November 5 – December 23, 2017
Opening Reception: Sunday, November 5, 6 – 8pm
"Women are learners."
“To teach what one doesn’t know is simply to ask questions about what one doesn’t know.”
“How can the teacher be assimilated to the psychoanalyst, it is exactly the contrary which is the case: The teacher is the person analysed.”
What is this show about?
Fragility? But not in the sense of small weak things being fragile—it’s about a larger more structural fragility—like what a teacher of art encounters in thinking about the future of her students. Also, contingency and precarity, what it means for something that is meant to be temporary or provisional to be in the world for a very long time.
But this is not what a press release is supposed to be about… A press release, as a form, sets up the conditions under which meaning is made in the art objects, it should not, itself, be a place of meaning making. It is not an artwork or criticism.
So what about the question of form or formality? What kind of meaning gets put where? Into which forms?
Cutting curves out of scrap wood in the Yale woodshop began as a way of confronting a fear I had about learning. The stakes of experimentation in a dangerous environment such as the woodshop underscored my anxiety about being corrected while learning. The commitment to the curves, which were made by cutting concentric parallel bands, (this makes the machine whine loudly) was an exercise in repetition. In the show I’m trying to refine and deconstruct my relationship with the formal through the use of this curve. The curve is the heart of this work.
What does the curve have to do with form? Isn’t the curve a line? It’s not exactly a form...
I’m still trying to understand the Formal, I get tangled between Formalism, Formality, and the Formless. It might be odd, the use of this shape as a form, it throws me for a curve. For example a figure of speech that re-routes you, the curve is never the thing, it is always the implication: the detour, the bulge, the mountain, the metaphor. Maybe they are opportunities for digression around historical formalist approaches. I’m trying to move from the spatial (the grid) to the temporal (the curve or meander). The show is full of de- sublimations.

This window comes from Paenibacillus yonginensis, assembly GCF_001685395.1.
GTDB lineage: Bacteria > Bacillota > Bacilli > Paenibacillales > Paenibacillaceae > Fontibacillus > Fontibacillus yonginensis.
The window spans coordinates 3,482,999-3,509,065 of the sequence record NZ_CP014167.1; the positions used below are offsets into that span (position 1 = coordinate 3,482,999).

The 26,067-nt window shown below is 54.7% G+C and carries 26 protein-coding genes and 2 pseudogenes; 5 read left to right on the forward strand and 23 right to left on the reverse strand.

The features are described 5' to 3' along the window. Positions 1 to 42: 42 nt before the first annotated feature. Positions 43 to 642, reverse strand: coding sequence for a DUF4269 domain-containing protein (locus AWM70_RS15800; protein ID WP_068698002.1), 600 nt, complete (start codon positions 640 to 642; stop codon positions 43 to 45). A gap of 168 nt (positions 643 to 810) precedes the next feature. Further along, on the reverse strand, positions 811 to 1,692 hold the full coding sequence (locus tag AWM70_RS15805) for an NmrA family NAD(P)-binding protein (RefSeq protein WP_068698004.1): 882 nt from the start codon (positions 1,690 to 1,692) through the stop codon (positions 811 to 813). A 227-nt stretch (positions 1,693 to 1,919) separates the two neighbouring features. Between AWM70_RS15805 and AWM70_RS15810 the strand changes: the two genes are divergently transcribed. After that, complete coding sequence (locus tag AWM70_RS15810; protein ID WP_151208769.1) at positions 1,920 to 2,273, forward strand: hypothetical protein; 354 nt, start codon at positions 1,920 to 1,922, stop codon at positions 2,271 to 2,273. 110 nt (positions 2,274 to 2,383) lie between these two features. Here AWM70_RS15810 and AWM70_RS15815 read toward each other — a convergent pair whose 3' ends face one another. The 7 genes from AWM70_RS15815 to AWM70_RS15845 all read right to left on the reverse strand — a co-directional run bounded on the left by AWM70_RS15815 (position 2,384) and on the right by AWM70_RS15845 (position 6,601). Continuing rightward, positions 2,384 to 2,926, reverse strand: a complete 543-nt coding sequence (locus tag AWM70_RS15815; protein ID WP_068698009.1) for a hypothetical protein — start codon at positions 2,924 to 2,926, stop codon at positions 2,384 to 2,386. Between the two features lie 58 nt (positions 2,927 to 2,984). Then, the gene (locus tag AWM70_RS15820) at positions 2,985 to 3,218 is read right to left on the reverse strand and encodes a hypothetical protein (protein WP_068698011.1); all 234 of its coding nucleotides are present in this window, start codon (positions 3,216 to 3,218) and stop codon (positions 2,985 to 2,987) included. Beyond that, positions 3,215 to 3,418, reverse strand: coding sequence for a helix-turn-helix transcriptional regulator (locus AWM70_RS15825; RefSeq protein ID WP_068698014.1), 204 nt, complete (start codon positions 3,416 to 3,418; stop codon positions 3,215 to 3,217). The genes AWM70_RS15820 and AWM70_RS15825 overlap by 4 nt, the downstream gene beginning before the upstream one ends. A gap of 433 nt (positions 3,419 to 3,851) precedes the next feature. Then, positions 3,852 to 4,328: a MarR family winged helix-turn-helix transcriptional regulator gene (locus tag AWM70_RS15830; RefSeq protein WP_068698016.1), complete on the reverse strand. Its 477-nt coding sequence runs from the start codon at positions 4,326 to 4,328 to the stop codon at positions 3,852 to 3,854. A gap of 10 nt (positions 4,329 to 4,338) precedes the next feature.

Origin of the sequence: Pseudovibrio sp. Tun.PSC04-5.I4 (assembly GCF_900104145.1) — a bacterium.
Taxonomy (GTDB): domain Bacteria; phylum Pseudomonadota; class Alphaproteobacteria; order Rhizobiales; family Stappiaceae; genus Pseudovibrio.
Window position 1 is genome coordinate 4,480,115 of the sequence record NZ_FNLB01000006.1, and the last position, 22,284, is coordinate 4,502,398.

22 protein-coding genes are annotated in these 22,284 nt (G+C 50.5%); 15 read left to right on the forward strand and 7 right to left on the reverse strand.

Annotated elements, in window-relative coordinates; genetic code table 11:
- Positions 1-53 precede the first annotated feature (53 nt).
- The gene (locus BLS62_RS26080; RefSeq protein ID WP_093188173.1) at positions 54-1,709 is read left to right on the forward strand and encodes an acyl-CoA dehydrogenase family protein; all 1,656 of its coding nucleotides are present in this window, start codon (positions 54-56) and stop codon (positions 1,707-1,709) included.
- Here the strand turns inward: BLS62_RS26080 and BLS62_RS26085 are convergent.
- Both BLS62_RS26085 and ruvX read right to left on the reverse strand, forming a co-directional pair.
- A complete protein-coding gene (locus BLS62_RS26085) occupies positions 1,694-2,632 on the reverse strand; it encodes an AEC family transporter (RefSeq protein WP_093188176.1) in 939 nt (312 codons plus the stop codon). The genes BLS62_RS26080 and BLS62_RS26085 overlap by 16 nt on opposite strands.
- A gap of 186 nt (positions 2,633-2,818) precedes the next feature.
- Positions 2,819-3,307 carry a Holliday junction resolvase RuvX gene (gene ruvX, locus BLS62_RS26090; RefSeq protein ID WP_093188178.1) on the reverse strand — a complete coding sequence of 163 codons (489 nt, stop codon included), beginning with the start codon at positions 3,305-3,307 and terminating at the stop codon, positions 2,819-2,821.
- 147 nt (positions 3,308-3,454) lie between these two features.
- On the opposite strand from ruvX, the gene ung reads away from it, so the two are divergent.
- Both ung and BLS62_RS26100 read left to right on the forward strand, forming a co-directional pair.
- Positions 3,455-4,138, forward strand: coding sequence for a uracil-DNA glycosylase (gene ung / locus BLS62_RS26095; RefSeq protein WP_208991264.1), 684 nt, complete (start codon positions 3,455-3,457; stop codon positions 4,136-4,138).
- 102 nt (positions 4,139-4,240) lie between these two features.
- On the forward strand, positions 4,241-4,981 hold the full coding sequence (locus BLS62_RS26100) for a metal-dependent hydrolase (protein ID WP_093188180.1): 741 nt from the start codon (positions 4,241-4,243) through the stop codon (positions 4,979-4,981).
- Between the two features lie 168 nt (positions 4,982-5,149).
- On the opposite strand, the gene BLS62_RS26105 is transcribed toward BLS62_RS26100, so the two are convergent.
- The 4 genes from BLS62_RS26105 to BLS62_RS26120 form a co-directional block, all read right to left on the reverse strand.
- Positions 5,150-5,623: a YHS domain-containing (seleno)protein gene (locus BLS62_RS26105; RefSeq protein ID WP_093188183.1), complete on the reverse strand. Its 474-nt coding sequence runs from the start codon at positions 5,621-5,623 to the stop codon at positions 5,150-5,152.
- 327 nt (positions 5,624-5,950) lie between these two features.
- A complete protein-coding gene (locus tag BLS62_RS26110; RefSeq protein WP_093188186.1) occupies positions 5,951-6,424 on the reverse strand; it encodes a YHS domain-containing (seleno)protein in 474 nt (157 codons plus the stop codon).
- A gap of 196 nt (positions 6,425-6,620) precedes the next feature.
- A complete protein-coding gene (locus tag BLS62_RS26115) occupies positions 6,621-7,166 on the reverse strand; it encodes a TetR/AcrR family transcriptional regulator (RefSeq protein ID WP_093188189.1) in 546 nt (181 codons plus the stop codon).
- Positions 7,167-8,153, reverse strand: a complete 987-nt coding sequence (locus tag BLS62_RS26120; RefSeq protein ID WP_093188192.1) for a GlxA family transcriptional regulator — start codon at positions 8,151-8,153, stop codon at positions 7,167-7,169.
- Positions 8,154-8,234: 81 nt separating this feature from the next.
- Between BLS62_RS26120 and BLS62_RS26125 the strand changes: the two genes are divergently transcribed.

It’s like being in the middle of something, a conversation, event, or crisis. The problem with narratives is that they imply a beginning, a middle and end. I’m try to denarrativize—to stay stuck in the middle of the muddle. Can I keep my composure (make a composition) can I stay calm here?
The work is very colorful. Do you want to address this?
I will just say that color is not something that exists apart from structure; color is also structural. We exist inside of affect and mood just as much as we exist inside of language.
-Fox Hysen and Molly Zuckerman-Hartung
Molly Zuckerman-Hartung was born in 1975 in Los Gatos, CA, and lives and works in Connecticut. She received her MFA in 2007 from the School of the Art Institute of Chicago. Her work is included in the collections of The Walker Art Center (Minneapolis, MN), the Museum of Contemporary Art Chicago (Chicago, IL); DePaul University Art Museum and the Booth School of Business at the University of Chicago (Chicago, IL). Recent exhibitions include Jennifer Jason Leigh at Corbett vs. Dempsey; Whitney Biennial 2014 (New York, NY); Painter, Painter at the Walker Art Center, (Minneapolis, MN); The Program at ReMap4 (Athens, Greece); Michelle Grabner: I Work From Home at MOCA Cleveland (Cleveland, OH); Shaktiat Brand New Gallery (Milan, Italy); and a solo exhibition, Chlorophyll Bluess at Diana Lowenstein (Miami, FL).